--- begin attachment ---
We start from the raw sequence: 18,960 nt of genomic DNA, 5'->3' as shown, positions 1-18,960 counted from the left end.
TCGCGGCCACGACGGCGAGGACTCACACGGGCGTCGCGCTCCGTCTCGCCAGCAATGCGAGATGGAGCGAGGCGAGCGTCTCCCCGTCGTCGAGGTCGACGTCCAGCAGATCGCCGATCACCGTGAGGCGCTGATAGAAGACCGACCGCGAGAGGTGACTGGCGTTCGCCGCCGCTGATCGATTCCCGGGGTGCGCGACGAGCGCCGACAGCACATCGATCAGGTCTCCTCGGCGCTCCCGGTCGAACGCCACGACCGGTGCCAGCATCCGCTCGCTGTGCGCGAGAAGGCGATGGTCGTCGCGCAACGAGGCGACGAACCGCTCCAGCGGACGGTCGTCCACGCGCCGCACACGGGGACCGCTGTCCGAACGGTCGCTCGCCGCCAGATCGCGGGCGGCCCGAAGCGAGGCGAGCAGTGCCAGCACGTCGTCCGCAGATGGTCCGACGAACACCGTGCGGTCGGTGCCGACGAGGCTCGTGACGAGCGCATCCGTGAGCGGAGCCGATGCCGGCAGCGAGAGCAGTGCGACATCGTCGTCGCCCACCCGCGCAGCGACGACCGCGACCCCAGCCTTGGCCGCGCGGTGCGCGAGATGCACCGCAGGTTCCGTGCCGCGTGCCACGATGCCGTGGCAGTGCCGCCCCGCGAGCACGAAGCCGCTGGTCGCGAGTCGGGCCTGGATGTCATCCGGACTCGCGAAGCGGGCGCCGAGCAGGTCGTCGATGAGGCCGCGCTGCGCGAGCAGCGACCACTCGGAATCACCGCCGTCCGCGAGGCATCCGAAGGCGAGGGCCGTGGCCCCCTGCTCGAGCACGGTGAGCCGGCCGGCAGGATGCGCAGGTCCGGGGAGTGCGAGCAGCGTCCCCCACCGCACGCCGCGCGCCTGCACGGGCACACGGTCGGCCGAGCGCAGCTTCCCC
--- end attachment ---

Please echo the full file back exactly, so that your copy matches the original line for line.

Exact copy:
We start from the raw sequence: 18,960 nt of genomic DNA, 5'->3' as shown, positions 1-18,960 counted from the left end.
TCGCGGCCACGACGGCGAGGACTCACACGGGCGTCGCGCTCCGTCTCGCCAGCAATGCGAGATGGAGCGAGGCGAGCGTCTCCCCGTCGTCGAGGTCGACGTCCAGCAGATCGCCGATCACCGTGAGGCGCTGATAGAAGACCGACCGCGAGAGGTGACTGGCGTTCGCCGCCGCTGATCGATTCCCGGGGTGCGCGACGAGCGCCGACAGCACATCGATCAGGTCTCCTCGGCGCTCCCGGTCGAACGCCACGACCGGTGCCAGCATCCGCTCGCTGTGCGCGAGAAGGCGATGGTCGTCGCGCAACGAGGCGACGAACCGCTCCAGCGGACGGTCGTCCACGCGCCGCACACGGGGACCGCTGTCCGAACGGTCGCTCGCCGCCAGATCGCGGGCGGCCCGAAGCGAGGCGAGCAGTGCCAGCACGTCGTCCGCAGATGGTCCGACGAACACCGTGCGGTCGGTGCCGACGAGGCTCGTGACGAGCGCATCCGTGAGCGGAGCCGATGCCGGCAGCGAGAGCAGTGCGACATCGTCGTCGCCCACCCGCGCAGCGACGACCGCGACCCCAGCCTTGGCCGCGCGGTGCGCGAGATGCACCGCAGGTTCCGTGCCGCGTGCCACGATGCCGTGGCAGTGCCGCCCCGCGAGCACGAAGCCGCTGGTCGCGAGTCGGGCCTGGATGTCATCCGGACTCGCGAAGCGGGCGCCGAGCAGGTCGTCGATGAGGCCGCGCTGCGCGAGCAGCGACCACTCGGAATCACCGCCGTCCGCGAGGCATCCGAAGGCGAGGGCCGTGGCCCCCTGCTCGAGCACGGTGAGCCGGCCGGCAGGATGCGCAGGTCCGGGGAGTGCGAGCAGCGTCCCCCACCGCACGCCGCGCGCCTGCACGGGCACACGGTCGGCCGAGCGCAGCTTCCCC